WASHINGTON, June 15 (UPI) -- I am amused when from time to time I read reactions to my Anglosphere writings, and find myself described as an "Anglophile." I do not think of myself as such a creature at all. Of course, Anglophilia comes in any number of manifestations, and I'm sure one could be found with which I would be comfortable.
However, there are several Anglophile species of which I am not a member. One is the sort of American Anglophile for whom anything English is a pretext for criticism of America; in other words, one who automatically finds English institutions and customs superior to American ones. I find such people intensely irritating, as is anybody who bears an automatic prejudice against one people or country in favor of another, especially when it is their own native land.
Another is the sort who dotes over everything quaint or eccentric about England, or who hangs on every doing of the Royal Family. This variety was once described as the type who knew the names of all the Queen's corgis. Now, I hold nothing particular against Her Majesty or her dogs. But just as De Gaulle once described himself as "Christian by history and geography," I am a republican (for my own country) for the same reasons, and would not attempt to assume the mental habits of a monarchist.
What I am is something quite different. There is no precise name for it, but if I were to coin one on the spot, it would be something like "Anglospherophile." What I most like are those things the Anglosphere countries have in common with each other. I also enjoy the way the various English-speaking nations form a continuum, with some things common to all, some things shared by some, but not all nations, and other things unique to each country, or even a region of a country. It is as it is an endlessly fascinating set of variations on a theme.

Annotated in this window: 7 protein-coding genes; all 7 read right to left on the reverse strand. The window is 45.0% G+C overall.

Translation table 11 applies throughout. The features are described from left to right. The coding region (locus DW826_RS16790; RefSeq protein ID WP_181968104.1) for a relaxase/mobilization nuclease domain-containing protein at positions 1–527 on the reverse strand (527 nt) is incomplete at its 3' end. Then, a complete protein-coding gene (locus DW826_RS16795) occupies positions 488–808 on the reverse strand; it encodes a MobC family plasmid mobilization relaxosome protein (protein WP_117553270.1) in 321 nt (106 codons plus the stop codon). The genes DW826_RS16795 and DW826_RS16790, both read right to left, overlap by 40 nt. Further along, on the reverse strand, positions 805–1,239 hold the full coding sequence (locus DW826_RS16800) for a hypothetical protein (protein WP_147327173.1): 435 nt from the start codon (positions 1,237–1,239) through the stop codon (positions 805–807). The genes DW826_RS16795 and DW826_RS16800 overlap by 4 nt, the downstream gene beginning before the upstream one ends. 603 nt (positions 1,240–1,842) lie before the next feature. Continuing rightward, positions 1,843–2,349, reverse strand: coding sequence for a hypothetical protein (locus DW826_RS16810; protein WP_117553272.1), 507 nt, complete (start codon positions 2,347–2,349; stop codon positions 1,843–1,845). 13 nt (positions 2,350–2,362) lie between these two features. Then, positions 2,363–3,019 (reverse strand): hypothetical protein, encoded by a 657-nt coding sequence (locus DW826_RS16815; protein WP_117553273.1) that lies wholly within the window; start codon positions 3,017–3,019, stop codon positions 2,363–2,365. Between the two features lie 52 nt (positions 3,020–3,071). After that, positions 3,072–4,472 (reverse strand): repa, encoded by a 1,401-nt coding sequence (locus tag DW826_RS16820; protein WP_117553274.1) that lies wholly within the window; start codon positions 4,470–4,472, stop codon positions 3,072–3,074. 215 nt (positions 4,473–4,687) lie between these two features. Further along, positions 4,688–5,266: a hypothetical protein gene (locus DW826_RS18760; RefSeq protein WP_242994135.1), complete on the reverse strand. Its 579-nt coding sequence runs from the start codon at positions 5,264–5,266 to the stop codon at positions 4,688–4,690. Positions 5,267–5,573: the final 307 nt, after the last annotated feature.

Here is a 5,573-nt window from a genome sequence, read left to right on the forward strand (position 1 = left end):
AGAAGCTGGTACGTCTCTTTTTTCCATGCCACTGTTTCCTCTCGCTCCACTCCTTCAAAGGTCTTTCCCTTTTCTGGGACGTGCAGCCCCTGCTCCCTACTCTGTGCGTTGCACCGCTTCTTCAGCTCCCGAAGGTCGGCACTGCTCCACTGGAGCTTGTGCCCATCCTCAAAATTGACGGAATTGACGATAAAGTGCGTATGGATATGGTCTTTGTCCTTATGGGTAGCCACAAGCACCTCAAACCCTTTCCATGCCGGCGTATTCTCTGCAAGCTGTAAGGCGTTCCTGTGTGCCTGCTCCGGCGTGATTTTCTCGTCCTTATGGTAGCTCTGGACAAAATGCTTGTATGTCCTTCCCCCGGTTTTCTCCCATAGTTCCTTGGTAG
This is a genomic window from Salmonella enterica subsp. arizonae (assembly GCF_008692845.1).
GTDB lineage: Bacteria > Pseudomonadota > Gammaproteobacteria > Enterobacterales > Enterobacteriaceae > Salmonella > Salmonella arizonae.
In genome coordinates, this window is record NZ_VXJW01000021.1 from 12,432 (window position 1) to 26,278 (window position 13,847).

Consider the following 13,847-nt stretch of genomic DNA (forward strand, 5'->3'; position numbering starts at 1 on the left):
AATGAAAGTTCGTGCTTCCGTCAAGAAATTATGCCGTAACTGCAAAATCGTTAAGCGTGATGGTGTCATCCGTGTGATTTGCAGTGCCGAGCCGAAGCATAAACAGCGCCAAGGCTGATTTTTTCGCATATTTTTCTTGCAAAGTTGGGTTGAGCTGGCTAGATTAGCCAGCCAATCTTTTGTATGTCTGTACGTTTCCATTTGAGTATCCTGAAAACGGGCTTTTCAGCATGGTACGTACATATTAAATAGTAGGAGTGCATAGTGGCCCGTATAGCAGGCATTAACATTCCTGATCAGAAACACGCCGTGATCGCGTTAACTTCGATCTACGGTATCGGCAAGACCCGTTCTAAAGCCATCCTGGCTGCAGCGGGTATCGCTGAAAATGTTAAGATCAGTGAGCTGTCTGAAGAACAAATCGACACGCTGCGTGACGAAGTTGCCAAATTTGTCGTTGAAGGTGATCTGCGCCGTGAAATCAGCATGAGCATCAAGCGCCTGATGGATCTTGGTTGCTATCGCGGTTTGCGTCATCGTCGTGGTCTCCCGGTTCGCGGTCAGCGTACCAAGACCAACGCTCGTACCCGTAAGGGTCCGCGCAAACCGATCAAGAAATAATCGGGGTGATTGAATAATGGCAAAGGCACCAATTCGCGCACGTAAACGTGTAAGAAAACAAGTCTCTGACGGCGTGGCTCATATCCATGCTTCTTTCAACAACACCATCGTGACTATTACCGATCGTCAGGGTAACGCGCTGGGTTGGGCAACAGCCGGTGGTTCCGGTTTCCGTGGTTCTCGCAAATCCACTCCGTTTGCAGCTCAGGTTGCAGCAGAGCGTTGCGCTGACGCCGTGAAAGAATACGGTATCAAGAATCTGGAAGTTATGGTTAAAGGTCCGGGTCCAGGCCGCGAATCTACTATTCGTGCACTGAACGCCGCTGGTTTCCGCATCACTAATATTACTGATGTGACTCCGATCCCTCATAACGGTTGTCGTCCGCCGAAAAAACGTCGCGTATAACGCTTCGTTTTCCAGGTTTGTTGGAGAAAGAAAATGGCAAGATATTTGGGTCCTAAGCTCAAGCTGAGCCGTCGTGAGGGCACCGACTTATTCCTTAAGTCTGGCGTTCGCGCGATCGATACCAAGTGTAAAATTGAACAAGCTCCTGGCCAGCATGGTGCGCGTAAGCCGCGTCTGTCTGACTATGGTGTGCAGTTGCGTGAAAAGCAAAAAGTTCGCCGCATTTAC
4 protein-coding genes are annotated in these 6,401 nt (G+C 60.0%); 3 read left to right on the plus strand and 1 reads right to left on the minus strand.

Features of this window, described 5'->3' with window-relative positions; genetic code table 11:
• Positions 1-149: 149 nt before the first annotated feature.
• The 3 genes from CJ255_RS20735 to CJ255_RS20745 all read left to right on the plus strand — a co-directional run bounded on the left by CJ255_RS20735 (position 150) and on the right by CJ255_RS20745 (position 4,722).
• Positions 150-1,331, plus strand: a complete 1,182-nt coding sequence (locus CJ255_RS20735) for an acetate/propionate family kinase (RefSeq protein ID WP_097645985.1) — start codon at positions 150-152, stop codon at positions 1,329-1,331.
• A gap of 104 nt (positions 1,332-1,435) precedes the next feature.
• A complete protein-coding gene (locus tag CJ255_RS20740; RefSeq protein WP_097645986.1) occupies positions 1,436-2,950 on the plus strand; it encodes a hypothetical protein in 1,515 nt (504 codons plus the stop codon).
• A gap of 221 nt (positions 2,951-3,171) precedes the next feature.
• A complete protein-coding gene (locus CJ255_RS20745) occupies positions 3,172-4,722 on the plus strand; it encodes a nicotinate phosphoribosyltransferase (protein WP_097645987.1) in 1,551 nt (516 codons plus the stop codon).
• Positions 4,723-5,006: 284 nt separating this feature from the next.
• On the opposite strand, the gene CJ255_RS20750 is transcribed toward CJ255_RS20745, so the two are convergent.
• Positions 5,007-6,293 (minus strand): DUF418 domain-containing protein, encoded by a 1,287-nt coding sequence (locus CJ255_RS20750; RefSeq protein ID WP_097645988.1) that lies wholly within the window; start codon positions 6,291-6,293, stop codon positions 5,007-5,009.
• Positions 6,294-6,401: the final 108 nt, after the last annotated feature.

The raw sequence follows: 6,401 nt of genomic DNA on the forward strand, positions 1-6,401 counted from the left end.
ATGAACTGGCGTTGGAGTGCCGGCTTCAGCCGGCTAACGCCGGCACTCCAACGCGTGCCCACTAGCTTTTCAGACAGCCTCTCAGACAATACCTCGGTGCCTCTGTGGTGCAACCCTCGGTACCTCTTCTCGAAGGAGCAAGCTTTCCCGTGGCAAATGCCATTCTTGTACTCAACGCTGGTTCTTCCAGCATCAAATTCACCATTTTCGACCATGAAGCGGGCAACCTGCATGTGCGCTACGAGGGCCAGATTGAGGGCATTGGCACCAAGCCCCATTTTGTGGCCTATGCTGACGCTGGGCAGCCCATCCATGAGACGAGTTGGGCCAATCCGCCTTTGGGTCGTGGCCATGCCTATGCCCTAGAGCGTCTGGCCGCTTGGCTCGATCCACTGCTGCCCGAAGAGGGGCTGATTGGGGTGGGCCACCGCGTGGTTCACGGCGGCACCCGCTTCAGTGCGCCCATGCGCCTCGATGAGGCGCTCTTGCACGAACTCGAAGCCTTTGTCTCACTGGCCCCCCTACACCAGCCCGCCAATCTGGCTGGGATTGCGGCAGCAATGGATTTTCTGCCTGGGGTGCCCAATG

I sometimes think of it as the "Anglosphere kaleidoscope" -- a set of characteristics, always shifting, that never quite fall together the same way in two different places. Thus Sydney to me recalls something of California, something of England and something of Canada, in addition to its particular Australian-ness and unique Sydney-ness. Other people see it differently, according to their own experiences and exposures.
Anglospherophilia has rarely been practiced consciously. There is a natural tendency for journalists, authors, and other observers to play up the differences and ignore the similarities. This is partly for dramatic effect. Contrasts and conflicts make good stories, while similarities are usually taken entirely for granted, and are hardly ever good copy.
The first-time traveler between England and America will usually focus on the differences; it is not until one has spent time in the non-English-speaking lands that one really begins to understand the similarities. With apologies to Kipling, there is some truth in "What do they know of the Anglosphere, that only the Anglosphere know?"
Nor is Anglospherophilia centered on dislike of or contempt for non-English-speakers, particularly when one of the defining characteristics of the Anglosphere seems to be the large number of non-English-speaking people who have come to join it. In its own way this immigrant mix has become part of Anglosphereness, so that a bowl of Vietnamese noodle soup can be for me a taste of home in Australia.